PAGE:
50 Years Ago: Nakai ponders possible candidacy of MacDonald

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Office of Navajo Economic Opportunity Handbook, found for sale on Amazon.com

As 1967 was coming to a close, Navajo Tribal Chairman Raymond Nakai began realizing he had a problem and that centered on the head of the Office of Navajo Economic Opportunity – Peter MacDonald Sr.

Dick Hardwick, who was assigned by the BIA Navajo Area director to temporarily run the Navajo Times, said in an interview in the early 1970s that a couple of months after he took the position he began hearing reports that MacDonald may make a bid to become chairman in the 1970 election.

If Hardwick was hearing these rumors, it’s likely that Nakai was also and he would take steps to minimize the threat. Hardwick said he remembers receiving a call from one of Nakai’s aids shortly after the paper ran an article about MacDonald asking him who has asked him to put it in the paper.

Hardwick said he had received a press release and decided it was worth publishing. The aide said all right and then hung up.

A short time later, probably no more than a month or two, Hardwick said he received another phone call from this same aide after another article about MacDonald appeared in the paper and the same dialogue occurred – who had told Hardwick to publish the story and Hardwick replied no one had and it was a press release and he had made the decision on his own to publish it.
Hardwick said the people in Nakai ‘s office appeared to be paranoid about the possibility that MacDonald would run for chairman in 1970.

What Nakai wanted was to again face off against Sam Billison, who he had defeated in 1966. Although Billison had been quoted in articles published in the Gallup Independent and the Farmington Daily Times saying things critical of his administration, Nakai wasn’t worried.

Nakai knew that in 1970, he would continue to have the backing of members of the Native American Church because of his efforts to change tribal laws to allow members the right to use peyote in their ceremonies.

Navajo Times/Paul Natonabah
Navajo Nation President Peter MacDonald (1970-1989) walks away from one of his hearings with his wife, Wanda, guarded by Navajo Nation police.

And he also believed that the NAC had a lot of members on the reservation. In the 1970s, NAC officials were saying that more than a third of the tribe’s adult members were attending at least a couple of NAC ceremonies a year.

With the NAC’s backing, Nakai and his staff thought anyone who challenged him would have a hard time winning but they also knew that Nakai’s popularity among non-NAC members was questionable, given the state of tribal politics at the time.

They also knew MacDonald was making a big impression with his ability to bring government services to low-income families on the reservation which, in 1967, meant most of the population.

This would give MacDonald a base to work off of and the fact that he was starting to get press in the Navajo Times and in the off-reservation papers meant that he was being looked on as a possible contender for the chairmanship spot.

MacDonald hadn’t said he was interested in running but some of Nakai’s aides thought it was only a matter of time.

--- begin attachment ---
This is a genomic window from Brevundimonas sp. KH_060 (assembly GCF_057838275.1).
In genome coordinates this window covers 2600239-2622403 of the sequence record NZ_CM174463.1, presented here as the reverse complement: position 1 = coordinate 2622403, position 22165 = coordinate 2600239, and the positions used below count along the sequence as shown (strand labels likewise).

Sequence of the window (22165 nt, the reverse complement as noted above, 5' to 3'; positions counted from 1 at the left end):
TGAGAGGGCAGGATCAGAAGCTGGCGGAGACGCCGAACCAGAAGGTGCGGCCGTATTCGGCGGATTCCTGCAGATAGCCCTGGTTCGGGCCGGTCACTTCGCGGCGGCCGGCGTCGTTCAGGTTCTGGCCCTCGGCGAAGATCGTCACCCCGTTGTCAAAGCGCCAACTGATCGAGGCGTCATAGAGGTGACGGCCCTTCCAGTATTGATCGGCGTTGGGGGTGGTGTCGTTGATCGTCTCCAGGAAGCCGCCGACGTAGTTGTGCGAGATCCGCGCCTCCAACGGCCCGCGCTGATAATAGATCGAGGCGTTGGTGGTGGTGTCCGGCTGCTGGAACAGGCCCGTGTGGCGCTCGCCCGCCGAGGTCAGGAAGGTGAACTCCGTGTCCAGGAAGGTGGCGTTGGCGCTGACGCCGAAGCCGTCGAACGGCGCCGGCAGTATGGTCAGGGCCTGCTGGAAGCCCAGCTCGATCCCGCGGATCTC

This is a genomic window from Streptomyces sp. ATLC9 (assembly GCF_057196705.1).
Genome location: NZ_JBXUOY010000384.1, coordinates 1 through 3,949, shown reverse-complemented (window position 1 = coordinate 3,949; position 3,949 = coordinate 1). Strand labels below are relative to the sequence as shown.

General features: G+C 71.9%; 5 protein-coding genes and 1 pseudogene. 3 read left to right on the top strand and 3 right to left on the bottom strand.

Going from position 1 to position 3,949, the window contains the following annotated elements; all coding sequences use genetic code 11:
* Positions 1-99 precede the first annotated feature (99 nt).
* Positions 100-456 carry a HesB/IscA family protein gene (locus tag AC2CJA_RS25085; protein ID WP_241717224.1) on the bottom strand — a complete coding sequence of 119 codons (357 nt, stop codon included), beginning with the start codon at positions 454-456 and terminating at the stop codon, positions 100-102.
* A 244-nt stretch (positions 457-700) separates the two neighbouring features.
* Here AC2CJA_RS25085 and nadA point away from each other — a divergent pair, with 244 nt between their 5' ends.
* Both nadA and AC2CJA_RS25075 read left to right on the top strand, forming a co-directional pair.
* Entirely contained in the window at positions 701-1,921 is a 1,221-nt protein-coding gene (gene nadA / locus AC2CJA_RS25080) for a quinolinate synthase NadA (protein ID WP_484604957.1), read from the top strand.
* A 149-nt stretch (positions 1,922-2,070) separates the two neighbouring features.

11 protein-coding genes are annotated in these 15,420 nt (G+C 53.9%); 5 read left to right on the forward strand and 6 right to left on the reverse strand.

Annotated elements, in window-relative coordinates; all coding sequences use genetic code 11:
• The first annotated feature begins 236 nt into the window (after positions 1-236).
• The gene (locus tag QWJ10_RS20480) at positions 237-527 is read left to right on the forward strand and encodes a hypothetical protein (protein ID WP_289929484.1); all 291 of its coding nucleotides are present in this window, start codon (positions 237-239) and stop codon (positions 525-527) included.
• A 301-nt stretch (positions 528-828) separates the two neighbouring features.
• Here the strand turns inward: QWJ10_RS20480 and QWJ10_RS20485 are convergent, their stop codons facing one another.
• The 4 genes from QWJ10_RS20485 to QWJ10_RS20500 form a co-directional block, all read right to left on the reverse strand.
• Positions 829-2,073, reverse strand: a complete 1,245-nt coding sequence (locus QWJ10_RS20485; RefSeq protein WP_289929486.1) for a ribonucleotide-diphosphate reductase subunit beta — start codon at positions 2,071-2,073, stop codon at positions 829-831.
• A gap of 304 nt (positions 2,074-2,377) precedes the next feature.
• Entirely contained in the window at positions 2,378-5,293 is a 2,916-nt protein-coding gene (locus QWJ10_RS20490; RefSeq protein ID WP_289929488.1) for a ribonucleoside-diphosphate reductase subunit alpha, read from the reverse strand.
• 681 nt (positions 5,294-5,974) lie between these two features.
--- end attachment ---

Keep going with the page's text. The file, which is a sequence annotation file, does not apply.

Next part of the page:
At the time, most tribal members thought Billison would run again because of his continued efforts to slam the Nakai administration in the press and in speeches at chapters. And Billison himself was indicating that he was strongly considering running again.

The worse case scenario in Nakai’s eyes was a situation where Billison would decide not to run and would support MacDonald, giving MacDonald two strong political bases to take into the election.

Another factor was the belief that any candidate who ran on platform of making changes in the tribal government would get a lot of support.

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After all, Nakai himself had spent years before he was elected critiquing the tribal government and saying it was time for a change. So the idea of someone else coming forward with the same premise would gather support among tribal members who for one reason or another didn’t like what they saw going on in the tribal government.

Nakai probably wasn’t worried about the youth vote since young Navajos had never made much of an impact in previous tribal elections. In fact, the major segments of the tribe’s population who voted in great numbers were the elderly and veterans and the key to winning was sill coming up with a platform to appease them.

Hardwick, in interviews later, said he wasn’t worried about being fired by Nakai since when he came over from the BIA to run the tribal paper, everyone knew what the tribe and the BIA wanted was to stay away from controversy.

When he came across a story that could be controversial, he said he would often alert off-reservation reporters and let them do the first stories on the matter. In many cases, this would allow him to cover the issue, making sure that he had Nakai’s position in the article.

Looking at the Times in Hardwick’s fist two years as managing editor, the tribal government was still considered the publisher and one could get the sense he was holding back and that off-reservation papers, and most notably the Gallup Independent, were providing a better coverage of the major issues affecting tribal members.

But this may have been good since Hardwick’s approach didn’t seem to be hurting the paper’s circulation – it was at about 12,000 a week during 1967 and 1968 – and the paper’s staff did not have to worry, as they did in the past, about the chairman’s office firing the editor.

But Hardwick said he knew all of this could change as the 1970 election got closer.


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